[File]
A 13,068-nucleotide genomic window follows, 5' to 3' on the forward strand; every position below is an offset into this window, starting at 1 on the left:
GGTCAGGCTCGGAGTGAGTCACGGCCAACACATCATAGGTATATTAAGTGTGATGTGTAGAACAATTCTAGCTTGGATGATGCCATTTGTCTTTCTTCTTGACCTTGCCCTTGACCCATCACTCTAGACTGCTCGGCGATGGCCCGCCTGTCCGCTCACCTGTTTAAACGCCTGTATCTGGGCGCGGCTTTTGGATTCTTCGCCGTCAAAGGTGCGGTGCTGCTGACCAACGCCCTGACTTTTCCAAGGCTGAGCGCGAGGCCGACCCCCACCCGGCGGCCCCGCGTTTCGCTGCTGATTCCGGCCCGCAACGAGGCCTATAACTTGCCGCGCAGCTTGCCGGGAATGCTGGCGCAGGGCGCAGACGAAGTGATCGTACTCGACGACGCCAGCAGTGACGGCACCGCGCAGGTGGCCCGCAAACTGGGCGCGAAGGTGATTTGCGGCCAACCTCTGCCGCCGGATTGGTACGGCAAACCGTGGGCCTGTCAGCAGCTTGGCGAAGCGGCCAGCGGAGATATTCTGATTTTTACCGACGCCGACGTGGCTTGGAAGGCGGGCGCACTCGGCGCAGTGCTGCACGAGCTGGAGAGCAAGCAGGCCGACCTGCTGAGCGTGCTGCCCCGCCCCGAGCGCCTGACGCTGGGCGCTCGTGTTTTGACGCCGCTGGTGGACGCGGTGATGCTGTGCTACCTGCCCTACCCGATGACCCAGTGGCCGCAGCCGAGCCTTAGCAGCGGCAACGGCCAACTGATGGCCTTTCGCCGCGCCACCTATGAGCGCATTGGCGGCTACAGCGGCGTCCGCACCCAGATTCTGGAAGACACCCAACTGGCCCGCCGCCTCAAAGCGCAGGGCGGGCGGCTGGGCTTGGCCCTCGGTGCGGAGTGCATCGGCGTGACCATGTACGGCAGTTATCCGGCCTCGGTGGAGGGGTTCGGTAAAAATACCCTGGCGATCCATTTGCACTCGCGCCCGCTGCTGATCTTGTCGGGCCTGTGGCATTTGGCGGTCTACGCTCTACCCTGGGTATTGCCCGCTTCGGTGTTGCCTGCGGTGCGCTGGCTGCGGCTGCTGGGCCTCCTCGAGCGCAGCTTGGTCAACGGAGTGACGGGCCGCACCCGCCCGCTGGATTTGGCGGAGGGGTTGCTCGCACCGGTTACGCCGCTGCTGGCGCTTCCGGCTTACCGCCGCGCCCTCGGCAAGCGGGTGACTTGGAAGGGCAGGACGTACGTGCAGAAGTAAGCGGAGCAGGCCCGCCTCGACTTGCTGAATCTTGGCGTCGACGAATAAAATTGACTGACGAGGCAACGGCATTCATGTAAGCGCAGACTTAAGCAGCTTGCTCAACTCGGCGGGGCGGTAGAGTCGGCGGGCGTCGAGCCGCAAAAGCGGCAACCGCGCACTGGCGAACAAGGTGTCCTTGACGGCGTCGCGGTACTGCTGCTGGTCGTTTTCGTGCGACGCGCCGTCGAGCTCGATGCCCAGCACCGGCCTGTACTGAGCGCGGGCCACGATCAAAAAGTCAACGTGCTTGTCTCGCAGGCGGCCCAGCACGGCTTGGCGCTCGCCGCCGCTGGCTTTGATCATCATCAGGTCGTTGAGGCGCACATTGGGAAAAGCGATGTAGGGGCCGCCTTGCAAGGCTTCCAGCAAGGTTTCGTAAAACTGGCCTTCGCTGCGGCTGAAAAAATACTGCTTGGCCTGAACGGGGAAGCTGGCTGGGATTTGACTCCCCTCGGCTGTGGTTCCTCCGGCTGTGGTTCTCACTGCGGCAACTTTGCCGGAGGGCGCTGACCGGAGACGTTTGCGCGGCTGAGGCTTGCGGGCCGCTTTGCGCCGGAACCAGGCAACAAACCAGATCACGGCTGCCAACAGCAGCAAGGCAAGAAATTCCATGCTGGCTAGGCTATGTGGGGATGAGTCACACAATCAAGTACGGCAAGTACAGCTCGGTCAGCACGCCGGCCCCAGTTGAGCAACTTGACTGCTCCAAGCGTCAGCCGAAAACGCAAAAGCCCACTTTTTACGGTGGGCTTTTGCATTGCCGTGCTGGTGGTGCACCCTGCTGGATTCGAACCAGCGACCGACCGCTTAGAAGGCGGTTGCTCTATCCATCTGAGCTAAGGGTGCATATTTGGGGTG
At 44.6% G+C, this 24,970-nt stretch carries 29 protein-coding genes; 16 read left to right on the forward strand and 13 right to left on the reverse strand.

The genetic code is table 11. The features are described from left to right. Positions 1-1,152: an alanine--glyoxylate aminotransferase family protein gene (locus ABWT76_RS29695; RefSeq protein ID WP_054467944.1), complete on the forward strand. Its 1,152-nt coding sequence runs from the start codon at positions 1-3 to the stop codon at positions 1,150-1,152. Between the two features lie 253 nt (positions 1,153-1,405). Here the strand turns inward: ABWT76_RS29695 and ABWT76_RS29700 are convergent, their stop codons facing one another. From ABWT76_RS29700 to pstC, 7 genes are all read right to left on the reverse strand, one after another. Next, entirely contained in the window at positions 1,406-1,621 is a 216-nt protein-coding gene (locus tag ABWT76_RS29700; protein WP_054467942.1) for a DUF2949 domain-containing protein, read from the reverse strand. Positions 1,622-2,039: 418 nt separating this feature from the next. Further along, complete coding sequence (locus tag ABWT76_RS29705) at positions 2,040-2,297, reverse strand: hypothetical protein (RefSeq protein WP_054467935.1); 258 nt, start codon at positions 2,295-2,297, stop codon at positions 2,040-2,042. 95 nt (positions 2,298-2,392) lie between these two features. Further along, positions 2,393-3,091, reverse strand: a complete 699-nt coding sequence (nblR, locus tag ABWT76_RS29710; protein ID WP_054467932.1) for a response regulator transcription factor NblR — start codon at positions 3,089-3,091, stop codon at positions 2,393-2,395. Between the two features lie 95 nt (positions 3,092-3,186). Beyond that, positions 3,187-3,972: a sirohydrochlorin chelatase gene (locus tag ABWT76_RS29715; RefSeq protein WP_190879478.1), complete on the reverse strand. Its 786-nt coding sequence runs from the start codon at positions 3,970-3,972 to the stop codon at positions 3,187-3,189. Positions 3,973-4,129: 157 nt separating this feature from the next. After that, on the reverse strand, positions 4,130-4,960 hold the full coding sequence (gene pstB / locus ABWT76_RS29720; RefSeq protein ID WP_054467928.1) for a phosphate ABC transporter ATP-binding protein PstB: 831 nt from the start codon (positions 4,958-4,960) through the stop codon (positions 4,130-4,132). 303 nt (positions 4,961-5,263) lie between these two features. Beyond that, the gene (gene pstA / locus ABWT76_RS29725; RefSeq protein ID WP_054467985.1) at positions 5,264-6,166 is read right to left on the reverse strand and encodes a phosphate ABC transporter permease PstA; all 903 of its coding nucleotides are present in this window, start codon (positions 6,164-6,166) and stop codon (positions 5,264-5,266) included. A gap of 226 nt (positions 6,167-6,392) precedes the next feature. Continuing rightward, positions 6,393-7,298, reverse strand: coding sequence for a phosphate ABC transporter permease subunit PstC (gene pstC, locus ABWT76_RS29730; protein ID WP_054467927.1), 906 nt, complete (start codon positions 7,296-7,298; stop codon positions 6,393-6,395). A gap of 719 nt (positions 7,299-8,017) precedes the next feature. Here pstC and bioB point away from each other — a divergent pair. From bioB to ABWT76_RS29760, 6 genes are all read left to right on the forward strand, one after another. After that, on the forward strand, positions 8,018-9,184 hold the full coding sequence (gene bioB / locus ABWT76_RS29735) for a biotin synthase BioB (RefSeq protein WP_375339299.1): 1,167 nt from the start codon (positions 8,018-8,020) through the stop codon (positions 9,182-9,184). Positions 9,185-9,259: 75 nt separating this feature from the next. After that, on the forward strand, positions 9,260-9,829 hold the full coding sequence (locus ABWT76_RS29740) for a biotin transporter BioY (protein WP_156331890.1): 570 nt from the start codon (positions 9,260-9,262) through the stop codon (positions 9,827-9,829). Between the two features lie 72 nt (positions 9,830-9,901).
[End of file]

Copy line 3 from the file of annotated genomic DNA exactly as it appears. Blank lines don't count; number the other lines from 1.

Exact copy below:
At 44.6% G+C, this 24,970-nt stretch carries 29 protein-coding genes; 16 read left to right on the forward strand and 13 right to left on the reverse strand.